Photo Credit: unsplash

Social media sites such as Twitter portray a wonderful history of a state called Palestine – but first let us quickly remember the truth.

The historical facts:


For the Islamic world, the area of 19th century Southern Syria was a sparsely populated forgotten backwater with rival clans and nomadic tribes presenting a hazardous obstacle for every trip. The weakening of the occupying power (the Ottoman Empire) and growing global trade – resurrected European interest. It was Christian travellers recognising this area as their ‘Holy Land’ that put an anglicised version of the name given to it by occupying Roman forces – ‘Palestine’ – firmly back on the map.

European Christian and Zionist investment increased opportunity, and immigrants (mostly Muslims from the collapsing Ottoman Empire) began to flood into the forgotten backwater. This time period culminated in ‘Palestine’ being used as the name for the British Mandate, awarded to Britain by the League of Nations to resurrect the Jewish homeland.

‘Palestine’ was never anything but a name of European imperial colonial conquest (Greek, Roman, Crusader and then British). Even the root derives from the ‘Philistines’ – European Invaders from the Aegean. This is why when Arabs bringing Islam had invaded and colonised the area they didn’t adopt it, and even local usage soon fell out of favour. ‘Palestine’ was not native to the land and had no meaning at all to Muslims. It remained just Christian terminology for the Holy Land – the Jewish ‘Land of Israel’.

The anti-Zionist problem

This may all sound cold and heartless on the notion of a ‘Palestinian identity’ but it remains the historical truth.

None of this helps the anti-Israel crowd that is desperate to argue that Jews came and took over a prosperous land full of indigenous Palestinian people who had lived there as a nation for millennia. As Zionism rose – Muslim interest in the area simply rose to oppose it. They had no interest until the Jews sought to reclaim the land. The Christian world divided – with supersessionists seeing the rebirth of Israel as a direct threat to their own theology – while most Christians saw natural support for Zionism in their bibles. What had been a forgotten backwater was suddenly the most important thing in everyone’s heart.

Even the precious Dome of the Rock and Al Aqsa (‘Haram al-Sharif’) built on the Jewish Temple Mount had been left to waste away. Don’t take it from me. This is from the Jordanian Royal website which explains that it was the Zionist ‘threat’ that made them wake up  – and led to the 1922 restoration of these holy sites that turned them from decaying relics into the iconic images we all know so well today:

But the anti-Jewish movement still needed a banner to gather around and in time, Arab – Soviet anti-Zionist mythology created the ‘Palestinian’ in order to do battle with Israel. They then set about rewriting history, both by belittling Jewish ties to the Land of Israel and embedding a narrative of the indigenous Palestinian hero/victim.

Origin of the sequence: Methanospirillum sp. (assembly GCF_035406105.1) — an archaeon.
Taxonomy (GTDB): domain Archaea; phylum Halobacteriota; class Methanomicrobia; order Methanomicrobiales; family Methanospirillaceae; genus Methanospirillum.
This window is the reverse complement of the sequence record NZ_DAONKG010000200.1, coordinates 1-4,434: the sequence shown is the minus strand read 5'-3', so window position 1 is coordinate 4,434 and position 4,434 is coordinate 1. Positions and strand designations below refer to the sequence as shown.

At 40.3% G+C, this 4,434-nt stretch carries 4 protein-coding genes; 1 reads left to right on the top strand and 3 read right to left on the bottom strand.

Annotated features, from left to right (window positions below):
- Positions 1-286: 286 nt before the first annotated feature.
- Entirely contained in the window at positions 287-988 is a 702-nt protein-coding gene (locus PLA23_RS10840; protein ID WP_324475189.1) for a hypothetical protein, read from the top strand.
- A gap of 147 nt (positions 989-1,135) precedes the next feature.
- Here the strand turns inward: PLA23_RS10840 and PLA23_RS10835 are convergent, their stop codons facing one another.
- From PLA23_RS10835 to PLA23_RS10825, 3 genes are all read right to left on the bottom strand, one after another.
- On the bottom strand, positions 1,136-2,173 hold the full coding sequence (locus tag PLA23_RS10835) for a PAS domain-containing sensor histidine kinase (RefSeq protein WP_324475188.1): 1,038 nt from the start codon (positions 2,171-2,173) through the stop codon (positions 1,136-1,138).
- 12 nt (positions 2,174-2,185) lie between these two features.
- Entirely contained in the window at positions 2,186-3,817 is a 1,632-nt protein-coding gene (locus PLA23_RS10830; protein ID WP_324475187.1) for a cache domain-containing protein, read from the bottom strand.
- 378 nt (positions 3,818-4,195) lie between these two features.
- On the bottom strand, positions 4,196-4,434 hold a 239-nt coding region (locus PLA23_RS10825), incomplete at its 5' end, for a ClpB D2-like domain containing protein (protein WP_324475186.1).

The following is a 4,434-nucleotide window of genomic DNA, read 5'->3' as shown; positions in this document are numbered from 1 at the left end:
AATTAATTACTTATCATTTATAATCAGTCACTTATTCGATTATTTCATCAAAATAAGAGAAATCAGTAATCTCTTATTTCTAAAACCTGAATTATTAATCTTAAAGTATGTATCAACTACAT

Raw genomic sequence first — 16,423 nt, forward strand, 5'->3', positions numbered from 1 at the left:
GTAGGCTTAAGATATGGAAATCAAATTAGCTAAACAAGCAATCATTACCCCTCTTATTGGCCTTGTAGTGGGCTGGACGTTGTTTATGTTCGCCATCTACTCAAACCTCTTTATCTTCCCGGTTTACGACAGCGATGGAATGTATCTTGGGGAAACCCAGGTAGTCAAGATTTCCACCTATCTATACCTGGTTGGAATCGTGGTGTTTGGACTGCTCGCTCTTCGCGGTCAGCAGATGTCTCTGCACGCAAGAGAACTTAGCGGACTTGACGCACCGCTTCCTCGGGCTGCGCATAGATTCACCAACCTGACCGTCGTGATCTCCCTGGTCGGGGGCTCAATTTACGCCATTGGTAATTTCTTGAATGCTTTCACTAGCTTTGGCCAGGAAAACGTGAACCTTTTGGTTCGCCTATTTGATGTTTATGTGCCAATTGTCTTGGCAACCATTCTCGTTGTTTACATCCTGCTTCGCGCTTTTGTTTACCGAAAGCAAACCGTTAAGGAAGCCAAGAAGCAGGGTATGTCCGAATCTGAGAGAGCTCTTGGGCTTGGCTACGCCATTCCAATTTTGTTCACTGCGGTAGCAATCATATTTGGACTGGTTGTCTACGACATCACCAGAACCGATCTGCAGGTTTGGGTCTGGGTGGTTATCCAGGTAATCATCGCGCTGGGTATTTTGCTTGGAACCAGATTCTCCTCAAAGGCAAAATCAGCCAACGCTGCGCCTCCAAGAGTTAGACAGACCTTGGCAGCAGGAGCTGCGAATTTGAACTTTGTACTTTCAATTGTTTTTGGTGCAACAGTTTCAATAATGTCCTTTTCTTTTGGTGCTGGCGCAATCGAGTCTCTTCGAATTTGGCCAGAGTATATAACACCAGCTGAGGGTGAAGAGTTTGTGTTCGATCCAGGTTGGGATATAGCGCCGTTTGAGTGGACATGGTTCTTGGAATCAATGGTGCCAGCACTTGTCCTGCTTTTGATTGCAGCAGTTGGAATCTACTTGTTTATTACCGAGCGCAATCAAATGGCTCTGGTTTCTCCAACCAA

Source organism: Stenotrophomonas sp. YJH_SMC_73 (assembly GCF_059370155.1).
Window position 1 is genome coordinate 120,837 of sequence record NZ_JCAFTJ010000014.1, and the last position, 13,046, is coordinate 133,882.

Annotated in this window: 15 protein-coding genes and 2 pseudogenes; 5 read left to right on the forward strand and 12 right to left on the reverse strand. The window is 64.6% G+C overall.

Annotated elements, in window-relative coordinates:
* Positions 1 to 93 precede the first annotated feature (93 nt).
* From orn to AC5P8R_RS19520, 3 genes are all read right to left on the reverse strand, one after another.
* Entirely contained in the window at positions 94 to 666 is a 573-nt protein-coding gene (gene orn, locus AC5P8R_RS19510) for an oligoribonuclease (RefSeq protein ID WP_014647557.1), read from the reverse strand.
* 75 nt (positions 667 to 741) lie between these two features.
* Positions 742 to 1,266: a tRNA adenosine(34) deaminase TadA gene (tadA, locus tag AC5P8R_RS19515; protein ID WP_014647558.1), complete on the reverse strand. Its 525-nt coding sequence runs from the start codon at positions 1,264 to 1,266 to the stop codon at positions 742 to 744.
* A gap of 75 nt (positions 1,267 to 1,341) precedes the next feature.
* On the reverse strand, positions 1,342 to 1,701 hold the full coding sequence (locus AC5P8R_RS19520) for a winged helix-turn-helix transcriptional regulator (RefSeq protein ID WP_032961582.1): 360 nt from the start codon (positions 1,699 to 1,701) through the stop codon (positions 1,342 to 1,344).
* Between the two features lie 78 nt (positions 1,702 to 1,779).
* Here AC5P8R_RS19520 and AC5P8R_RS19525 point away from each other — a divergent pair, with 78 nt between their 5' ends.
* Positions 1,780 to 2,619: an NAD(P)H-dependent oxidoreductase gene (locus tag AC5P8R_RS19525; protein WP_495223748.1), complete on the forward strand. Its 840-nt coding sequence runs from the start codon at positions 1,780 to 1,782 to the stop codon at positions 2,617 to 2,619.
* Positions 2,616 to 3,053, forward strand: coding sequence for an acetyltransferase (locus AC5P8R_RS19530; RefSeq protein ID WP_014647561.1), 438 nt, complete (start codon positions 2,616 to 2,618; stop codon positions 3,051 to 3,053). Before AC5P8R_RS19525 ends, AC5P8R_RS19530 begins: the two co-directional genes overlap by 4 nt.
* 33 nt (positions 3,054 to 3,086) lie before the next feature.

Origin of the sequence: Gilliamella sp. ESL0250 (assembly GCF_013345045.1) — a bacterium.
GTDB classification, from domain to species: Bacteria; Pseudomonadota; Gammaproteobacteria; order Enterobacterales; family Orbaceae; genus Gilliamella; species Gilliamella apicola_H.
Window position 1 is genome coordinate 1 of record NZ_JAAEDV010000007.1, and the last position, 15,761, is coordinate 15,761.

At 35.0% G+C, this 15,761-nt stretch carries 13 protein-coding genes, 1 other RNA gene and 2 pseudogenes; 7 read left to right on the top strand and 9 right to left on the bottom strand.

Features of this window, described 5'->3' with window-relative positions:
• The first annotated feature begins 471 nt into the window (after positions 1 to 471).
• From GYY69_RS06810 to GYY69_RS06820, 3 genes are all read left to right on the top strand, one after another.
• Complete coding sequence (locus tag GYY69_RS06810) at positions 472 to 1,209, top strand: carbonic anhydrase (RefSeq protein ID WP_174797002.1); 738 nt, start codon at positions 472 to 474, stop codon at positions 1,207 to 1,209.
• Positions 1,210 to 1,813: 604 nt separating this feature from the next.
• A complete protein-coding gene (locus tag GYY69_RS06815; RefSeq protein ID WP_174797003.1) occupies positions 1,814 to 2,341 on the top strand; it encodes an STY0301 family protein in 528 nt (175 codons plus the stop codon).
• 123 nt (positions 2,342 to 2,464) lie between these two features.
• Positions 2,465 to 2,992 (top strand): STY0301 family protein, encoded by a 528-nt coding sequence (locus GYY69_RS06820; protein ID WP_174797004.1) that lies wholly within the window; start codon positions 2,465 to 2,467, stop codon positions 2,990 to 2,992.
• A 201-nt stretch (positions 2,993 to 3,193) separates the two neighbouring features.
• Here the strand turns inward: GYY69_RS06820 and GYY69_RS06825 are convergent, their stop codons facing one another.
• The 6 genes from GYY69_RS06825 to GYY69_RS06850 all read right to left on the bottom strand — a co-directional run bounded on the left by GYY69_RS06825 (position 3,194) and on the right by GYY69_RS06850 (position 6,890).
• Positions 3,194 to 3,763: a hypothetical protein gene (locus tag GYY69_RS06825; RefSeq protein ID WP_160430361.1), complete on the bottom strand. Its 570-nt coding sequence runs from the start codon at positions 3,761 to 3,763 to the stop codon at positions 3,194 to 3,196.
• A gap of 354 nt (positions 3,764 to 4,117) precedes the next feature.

The Twitter history of the Palestinians

When your truth is rooted in historicity, the rest is easy. You have nothing to fear, and your role is to educate those around you. With the anti-Zionists- the opposite is true. Education is the enemy – and so they rely on distortions, outliers, misinformation, fake news, and ignorance to help spread their ‘word’. The result is that an army of anti-Israel activists base their ‘truth’ on a mountain of nothing but lies.

This is easily shown by turning to social media. Here are some examples of how ignorant anti-Zionist history is. As each of these examples have been used 1000s of times (with many of them receiving millions of views) I thought I would present them here – along with the truth behind the image:

Palestine Airways

These tweets hold up the ‘Palestine Airways’ plane as evidence of Palestinian life ‘before the Zionists arrived’:

Palestine Airways - twitter history

That plane actually has ‘the Land of Israel airlines’ written across it in Hebrew. Palestine Airways was a company founded by a Zionist Jew Pinhas Rutenberg, and in conjunction with both the Histadrut and the Jewish Agency in the British Mandate of Palestine. It was a ‘Jewish aviation company’ that had trouble maintaining its service due to Arab violence against Jews.

Qalandia / Jerusalem / Atarot airport.

This one is sinister. These tweets reference Zionist ‘theft’ and the ‘Nakba’ using an image of the Palestinian airport near Jerusalem:

In 1924 a military airstrip was built by the British Government on land owned by the local Jewish settlement ‘Atarot’, displacing part of the Jewish settlement in the process. In 1931 the British expropriated additional land from Atarot to expand the airport – demolishing homes and agricultural fields in the process. On top of this ‘Jewish’ land – the British built their airport. In 1948 the Jordanian Army looted and burned down the rest of the village – ethnically cleansing the residents. Only the Jews have been victims of war crimes and ‘theft’ here. Perversely this land is now considered ‘occupied Palestinian territory’.

Tourism and visiting Palestine